I thought Krugman made several insightful analogies in his discussion surrounding formal models in economics. Specifically, relating his map-making analogy to how economists overlooked certain non-formalized areas of economics was interesting. I’m surprised that high development theory was largely ignored even though nobody knew how to model it yet. Economists at the time must have known that perfect competition was no more than a simplifying assumption. If it were an assumption that held true 100% of the time, it would make sense to ignore the high development theory based on increasing returns to scale. Since this is not the case, it surprised me that economists would overlook something simply because of its lack of formalization. Even more recently, it’s pretty clear that other than the Lewis two sector model that didn’t necessitate economies of scale, the Big Push idea didn’t gain traction until it was formalized. Although Krugman tries to strike a balance between models and looking more broadly at the complexity of the world, he clearly states that he believes models are necessary in economics. This is of course true: as in Krugman’s analogy with the dish-pan, economic models are extremely useful in simplifying the world to a point that is understandable given our constraints on time, money, and intellect. However, I think economists should place serious effort at looking beyond the theoretical models (more so than listlessly looking for “the folk wisdom on clouds” as Krugman phrased it). In actuality, I think this is occurring. For example, the field of behavioral economics questions whether the assumptions of rational behavior as they relate to utility and profit maximization are even accurate. I suppose in the end I more or less agree with Krugman that it is important to focus on both modelling as well as paying attention to ideas that go beyond the classic models, but I would place even more emphasis on the latter.
Toggle Commented Sep 10, 2020 on Krugman for Friday at Jolly Green General
Danny Lynch Wang et al. (2018) Reading this paper was particularly interesting because I’m in Comparative Institutional Economics with Professor Grajzl. In terms of theory, this paper was similar to a paper we read in that class by Mancur Olsen (although the Wang et al. paper was more empirical in nature). The most direct connection that I noticed is that both papers emphasized that the typical neoclassical aggregate production function was not enough to explain the differences in a country’s income and economic growth. There were some technical differences between the arguments (for example, Olson argued that institutional quality was one of the reasons that the total factor productivity was excessively large rather than seeing institutions and TFP as separate). However, both papers put forth the same general argument. One factor that I appreciated about this paper was that it specifically pinpointed what institutional factors hindered and helped growth (in contrast, the Olsen paper simply argued that institutions are important). What’s interesting to me is that the economic institutions mentioned are very political in nature. For example, three out of the four detrimental institutional qualities that the paper mentions are directly related to government action and policy (unnecessary protectionism, government misallocation, and corruption), while the fourth (financial instability) is likely a result of government action and is thus closely related. If these are the economic institutions that are failing, it would seem that they’re failing mainly because of ill-advised government action. I think an interesting follow up study could empirical assess what types of governments and government policies lead to the development of stronger economic institutions.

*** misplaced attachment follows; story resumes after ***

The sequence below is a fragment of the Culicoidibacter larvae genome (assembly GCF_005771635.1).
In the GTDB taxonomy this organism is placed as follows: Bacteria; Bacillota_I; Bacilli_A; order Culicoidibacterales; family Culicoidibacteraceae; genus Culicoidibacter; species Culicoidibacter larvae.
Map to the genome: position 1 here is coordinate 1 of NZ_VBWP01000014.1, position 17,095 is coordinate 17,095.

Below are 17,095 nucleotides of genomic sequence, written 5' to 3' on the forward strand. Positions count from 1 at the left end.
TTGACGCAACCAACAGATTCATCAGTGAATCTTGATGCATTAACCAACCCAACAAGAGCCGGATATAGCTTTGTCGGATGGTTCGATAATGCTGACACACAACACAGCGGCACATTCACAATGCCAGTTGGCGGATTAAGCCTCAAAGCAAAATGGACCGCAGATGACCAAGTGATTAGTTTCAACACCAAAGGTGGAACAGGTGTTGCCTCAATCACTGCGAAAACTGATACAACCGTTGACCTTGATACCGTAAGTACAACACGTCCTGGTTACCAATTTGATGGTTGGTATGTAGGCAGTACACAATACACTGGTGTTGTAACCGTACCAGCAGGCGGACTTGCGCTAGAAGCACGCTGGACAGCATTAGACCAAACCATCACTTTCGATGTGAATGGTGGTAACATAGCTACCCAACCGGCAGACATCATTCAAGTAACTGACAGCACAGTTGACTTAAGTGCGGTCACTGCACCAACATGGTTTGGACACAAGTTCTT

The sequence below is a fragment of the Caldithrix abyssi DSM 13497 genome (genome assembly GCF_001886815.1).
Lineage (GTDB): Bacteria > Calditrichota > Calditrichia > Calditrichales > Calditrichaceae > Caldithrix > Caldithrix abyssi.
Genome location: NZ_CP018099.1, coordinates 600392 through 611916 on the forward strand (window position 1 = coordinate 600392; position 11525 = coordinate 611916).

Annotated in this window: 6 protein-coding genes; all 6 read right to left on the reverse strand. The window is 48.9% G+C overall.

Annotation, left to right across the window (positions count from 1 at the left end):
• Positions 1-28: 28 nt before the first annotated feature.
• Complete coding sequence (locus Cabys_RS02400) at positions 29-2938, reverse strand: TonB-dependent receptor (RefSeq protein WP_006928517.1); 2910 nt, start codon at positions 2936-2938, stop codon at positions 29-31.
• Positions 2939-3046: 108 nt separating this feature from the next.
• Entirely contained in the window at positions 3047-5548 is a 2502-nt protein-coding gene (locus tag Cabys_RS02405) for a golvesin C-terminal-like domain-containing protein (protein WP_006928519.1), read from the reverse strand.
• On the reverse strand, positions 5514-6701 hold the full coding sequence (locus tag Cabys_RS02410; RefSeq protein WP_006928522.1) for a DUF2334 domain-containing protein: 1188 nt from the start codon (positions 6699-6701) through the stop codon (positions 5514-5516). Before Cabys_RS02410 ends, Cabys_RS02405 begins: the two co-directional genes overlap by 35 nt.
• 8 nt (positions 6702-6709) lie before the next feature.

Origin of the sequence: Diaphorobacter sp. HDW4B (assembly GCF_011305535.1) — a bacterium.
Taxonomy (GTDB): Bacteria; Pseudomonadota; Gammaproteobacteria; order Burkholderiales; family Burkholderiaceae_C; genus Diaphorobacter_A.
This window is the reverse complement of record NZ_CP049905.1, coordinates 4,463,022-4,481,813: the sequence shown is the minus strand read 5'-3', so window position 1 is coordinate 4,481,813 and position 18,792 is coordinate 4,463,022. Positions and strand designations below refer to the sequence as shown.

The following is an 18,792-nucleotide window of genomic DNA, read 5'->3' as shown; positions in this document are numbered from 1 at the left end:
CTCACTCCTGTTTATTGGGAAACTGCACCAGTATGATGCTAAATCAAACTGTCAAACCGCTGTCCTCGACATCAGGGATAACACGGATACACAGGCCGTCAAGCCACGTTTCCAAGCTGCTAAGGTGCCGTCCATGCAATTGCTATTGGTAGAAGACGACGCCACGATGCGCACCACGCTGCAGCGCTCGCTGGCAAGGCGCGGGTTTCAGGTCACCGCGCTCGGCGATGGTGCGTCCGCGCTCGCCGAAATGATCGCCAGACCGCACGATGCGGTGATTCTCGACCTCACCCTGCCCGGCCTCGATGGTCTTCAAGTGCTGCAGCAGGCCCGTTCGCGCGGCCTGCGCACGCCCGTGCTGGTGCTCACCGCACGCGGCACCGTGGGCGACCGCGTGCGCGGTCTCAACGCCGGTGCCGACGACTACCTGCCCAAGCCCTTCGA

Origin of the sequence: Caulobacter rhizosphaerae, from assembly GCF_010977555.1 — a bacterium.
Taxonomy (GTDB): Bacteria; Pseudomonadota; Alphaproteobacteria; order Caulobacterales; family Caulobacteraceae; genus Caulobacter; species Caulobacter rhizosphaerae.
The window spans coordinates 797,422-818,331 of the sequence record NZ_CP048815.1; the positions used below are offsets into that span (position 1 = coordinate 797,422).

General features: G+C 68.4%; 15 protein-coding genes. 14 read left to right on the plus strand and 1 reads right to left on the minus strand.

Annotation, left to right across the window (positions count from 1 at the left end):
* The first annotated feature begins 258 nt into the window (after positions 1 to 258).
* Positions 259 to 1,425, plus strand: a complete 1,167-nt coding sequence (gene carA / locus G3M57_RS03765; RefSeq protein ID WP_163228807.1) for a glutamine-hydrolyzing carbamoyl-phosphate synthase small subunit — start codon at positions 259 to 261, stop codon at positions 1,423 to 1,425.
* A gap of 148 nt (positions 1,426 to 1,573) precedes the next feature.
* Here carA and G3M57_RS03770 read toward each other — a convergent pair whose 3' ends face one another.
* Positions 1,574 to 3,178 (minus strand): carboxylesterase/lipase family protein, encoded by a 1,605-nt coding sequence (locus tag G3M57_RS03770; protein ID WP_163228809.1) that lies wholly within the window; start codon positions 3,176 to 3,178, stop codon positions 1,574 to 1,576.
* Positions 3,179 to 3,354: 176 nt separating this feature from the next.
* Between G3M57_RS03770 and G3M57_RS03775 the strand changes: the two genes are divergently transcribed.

Toggle Commented Sep 3, 2020 on Reading for next Friday at Jolly Green General
Danny Lynch Sachs (2012) I found the author’s explanations of and justifications for his proposed SDGs to be very strong, although I think the article would have benefited from more suggestions as to how countries would pursue and attain them. For example, he emphasizes the necessity of active participation from the private sector to reach sustainability goals. While this may be true, it will require the development of strong economic institutions that can either regulate or offer some sort of incentive structure to convince profit maximizing companies to participate. While Sachs does caution against engagement with certain large companies involved with lobbying and also offers up certain strategies such as carbon taxation, more explanation regarding how the private sector would fit into the plan of SDG attainment would have been helpful. Similarly, though I found his emphasis on education very convincing, I would have liked it if he had provided specific ideas or examples of the targeted programs that he mentioned. Another comment I have is that I thought the section regarding lessons learned from MDGs was particularly powerful. It is comforting to know that someone who helped develop the MDGs can admit its shortcomings and learn from them instead of blindly pursuing new goals.
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Aug 27, 2020